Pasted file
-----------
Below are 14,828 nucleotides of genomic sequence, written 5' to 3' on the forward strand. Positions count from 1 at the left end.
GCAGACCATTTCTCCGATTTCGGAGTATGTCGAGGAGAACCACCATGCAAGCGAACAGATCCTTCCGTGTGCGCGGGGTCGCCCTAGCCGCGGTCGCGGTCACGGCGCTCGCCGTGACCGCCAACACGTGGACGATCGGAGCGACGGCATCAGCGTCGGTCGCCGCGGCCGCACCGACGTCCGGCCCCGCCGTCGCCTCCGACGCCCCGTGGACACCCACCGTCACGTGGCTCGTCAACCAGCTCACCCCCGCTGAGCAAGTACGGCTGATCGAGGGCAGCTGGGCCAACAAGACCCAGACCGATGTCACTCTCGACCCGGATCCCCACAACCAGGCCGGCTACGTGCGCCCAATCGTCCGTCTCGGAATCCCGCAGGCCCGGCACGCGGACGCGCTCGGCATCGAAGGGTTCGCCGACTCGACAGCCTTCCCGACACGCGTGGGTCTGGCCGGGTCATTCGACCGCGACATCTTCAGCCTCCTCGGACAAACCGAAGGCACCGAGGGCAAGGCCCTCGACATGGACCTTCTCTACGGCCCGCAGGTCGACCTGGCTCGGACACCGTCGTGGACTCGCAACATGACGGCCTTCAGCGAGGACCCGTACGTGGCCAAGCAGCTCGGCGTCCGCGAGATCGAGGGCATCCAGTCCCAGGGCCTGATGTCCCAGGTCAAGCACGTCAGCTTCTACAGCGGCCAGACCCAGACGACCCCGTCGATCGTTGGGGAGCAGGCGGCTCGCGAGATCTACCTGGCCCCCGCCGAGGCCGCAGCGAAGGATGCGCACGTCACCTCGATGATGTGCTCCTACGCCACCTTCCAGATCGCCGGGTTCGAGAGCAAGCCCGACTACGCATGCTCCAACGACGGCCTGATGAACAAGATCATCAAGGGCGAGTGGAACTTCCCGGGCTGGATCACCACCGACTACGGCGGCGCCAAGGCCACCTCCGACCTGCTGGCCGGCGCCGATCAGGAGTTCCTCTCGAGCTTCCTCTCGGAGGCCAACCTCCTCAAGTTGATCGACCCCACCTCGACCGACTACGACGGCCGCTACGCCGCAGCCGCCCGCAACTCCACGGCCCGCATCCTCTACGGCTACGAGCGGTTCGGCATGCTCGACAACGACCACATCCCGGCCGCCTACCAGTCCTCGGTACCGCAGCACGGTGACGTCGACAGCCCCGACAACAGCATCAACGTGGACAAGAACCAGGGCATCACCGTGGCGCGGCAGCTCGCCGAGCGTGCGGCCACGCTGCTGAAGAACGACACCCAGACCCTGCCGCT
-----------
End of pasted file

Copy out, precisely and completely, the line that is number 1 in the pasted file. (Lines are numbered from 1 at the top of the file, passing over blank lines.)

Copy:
Below are 14,828 nucleotides of genomic sequence, written 5' to 3' on the forward strand. Positions count from 1 at the left end.